Sewell, World Heritage Mining Village
A little over a century ago, an American company was granted authorization to extract copper from El Teniente Mine in a part of the Andes located east of Rancagua (63 km from Santiago). Chile's first mining town was founded in Cerro Negro in 1905, and a concentration plant and camp were built there and connected to Rancagua by train.
During the copper boom, Sewell's 175,000 m2 of inhabitable land was home around fifteen thousand people. Today, the traces left by the miners who called it home until 1980 are one of the region's highlights.
, you will find a group of buildings joined by a large central staircase that forms a sort of passageway. As you enjoy the view, you can see how the buildings are cast into the layout of the hill.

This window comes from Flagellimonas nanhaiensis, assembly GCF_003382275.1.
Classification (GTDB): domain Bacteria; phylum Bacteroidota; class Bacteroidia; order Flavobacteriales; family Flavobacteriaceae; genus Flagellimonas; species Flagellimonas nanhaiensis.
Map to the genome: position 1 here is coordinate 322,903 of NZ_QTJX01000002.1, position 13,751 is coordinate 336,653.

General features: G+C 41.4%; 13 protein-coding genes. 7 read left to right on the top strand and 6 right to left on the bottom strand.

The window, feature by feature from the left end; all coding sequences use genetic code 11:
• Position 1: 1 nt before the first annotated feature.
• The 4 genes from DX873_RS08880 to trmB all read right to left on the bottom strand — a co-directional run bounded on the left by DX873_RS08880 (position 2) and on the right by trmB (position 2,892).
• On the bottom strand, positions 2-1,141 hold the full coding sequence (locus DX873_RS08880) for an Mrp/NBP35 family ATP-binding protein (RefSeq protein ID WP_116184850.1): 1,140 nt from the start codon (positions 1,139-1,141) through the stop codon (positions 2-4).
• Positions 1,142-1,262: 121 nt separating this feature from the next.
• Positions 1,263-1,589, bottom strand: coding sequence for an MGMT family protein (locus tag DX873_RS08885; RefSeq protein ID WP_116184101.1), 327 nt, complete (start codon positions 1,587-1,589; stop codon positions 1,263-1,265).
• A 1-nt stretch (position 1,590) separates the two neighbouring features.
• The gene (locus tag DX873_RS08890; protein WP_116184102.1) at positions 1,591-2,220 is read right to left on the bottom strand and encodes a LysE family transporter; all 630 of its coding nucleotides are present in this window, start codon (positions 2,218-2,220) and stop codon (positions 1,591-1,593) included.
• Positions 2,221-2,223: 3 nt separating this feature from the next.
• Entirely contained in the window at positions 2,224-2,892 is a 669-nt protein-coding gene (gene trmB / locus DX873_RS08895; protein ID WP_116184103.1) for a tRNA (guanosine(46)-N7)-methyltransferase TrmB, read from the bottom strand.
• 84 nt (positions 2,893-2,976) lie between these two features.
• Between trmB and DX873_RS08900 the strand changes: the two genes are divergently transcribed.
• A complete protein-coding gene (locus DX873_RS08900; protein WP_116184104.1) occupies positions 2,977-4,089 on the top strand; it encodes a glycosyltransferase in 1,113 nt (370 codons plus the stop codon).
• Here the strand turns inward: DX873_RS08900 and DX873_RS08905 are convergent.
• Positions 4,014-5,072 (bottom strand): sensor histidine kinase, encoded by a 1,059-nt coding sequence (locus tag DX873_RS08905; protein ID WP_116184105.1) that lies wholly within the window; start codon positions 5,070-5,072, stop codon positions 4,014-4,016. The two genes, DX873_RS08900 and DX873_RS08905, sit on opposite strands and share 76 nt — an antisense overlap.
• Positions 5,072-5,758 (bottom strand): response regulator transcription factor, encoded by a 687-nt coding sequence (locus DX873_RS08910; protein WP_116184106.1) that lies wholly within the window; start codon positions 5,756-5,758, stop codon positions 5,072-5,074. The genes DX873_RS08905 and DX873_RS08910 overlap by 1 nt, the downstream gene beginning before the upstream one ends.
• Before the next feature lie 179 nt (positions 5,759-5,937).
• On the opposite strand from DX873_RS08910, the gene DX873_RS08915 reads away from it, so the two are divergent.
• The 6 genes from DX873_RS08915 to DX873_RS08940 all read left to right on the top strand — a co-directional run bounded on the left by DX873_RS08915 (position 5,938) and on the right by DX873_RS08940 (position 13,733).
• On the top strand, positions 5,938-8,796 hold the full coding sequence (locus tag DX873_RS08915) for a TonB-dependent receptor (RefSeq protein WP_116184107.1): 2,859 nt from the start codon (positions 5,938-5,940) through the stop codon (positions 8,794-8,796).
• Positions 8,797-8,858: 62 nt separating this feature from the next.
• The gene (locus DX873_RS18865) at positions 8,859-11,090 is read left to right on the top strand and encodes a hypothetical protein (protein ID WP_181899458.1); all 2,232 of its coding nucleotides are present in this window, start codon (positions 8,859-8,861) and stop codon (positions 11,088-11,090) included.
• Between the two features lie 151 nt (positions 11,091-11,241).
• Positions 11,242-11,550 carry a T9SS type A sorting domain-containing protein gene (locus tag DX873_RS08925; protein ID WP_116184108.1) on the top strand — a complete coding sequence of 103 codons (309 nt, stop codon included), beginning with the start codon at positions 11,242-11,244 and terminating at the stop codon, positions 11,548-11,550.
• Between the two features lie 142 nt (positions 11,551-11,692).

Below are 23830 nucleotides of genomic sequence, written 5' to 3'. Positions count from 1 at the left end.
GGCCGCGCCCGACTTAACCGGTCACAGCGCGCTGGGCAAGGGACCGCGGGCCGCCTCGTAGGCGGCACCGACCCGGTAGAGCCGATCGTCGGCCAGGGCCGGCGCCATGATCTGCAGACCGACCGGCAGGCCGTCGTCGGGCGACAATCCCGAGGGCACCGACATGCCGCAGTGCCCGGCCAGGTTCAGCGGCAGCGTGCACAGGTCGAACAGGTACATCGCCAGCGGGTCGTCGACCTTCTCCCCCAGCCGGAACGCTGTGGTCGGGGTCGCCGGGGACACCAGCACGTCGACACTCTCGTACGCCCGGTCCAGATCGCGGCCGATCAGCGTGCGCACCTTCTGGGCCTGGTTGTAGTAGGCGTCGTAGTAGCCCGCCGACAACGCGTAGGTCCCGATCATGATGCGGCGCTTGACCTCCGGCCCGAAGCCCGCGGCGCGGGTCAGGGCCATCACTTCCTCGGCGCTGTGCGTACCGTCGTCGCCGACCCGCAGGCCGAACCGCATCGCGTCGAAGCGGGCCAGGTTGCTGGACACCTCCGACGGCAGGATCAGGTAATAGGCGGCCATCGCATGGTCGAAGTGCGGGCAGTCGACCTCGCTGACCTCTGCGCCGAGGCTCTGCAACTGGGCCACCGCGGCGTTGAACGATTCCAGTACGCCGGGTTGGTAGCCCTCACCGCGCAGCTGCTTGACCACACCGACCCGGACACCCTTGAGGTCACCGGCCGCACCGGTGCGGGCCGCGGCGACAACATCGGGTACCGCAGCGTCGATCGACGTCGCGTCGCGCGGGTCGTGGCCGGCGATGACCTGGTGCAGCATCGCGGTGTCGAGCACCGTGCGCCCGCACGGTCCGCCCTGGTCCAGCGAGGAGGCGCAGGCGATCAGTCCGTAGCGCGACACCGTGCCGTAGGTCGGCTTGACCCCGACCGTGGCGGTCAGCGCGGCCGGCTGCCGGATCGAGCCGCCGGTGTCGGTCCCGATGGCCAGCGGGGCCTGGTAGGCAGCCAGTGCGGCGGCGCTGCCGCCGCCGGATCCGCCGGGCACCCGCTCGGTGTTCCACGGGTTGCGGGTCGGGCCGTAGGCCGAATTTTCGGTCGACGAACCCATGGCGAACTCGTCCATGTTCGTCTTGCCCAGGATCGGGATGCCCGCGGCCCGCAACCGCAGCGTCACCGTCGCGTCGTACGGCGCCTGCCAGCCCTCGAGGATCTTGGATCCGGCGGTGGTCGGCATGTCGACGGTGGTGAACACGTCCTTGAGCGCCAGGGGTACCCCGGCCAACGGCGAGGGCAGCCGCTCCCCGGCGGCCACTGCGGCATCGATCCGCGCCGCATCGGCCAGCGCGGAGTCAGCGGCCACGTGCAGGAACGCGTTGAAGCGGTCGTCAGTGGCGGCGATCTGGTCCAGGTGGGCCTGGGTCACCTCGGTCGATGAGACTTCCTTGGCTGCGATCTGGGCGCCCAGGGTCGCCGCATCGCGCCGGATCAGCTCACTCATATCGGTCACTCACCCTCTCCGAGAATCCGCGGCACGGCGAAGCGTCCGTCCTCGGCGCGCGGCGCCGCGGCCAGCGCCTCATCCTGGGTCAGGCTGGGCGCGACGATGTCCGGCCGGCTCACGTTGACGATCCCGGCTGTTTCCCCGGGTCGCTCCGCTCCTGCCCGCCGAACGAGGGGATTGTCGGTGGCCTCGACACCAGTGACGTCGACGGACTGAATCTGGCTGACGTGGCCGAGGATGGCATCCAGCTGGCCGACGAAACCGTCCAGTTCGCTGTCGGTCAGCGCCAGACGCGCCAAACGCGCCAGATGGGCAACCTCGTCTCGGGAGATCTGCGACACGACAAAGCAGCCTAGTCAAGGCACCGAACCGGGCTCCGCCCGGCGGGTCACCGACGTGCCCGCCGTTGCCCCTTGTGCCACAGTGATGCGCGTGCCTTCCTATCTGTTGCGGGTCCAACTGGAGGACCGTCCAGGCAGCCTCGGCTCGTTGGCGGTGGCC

The town's church, hospital, technical school, theater and social club are still standing. Each was painted bright colors and designed especially for the mountain milieu. The neighborhoods were designed in accordance with the inhabitants' responsibilities in the mine, and there are buildings that housed single men as well as detached houses that were home to the company's top executives. Sewell was designated a UNESCO World Heritage Site
in 2006 because of these and other features.
The area is also home to the Gran Minería del Cobre Museum, where you can learn about the historical, social and economic importance of the copper industry through photographs, documents, maps, geological material and tools. Its coverage of the peak years between the 1930s and 1960s is particularly thorough. Note that you can only visit Sewell in the company of a guide from one of the four tour companies that work with Codelco, which owns the complex. For more information, visit www.sewell.cl
Tours you can do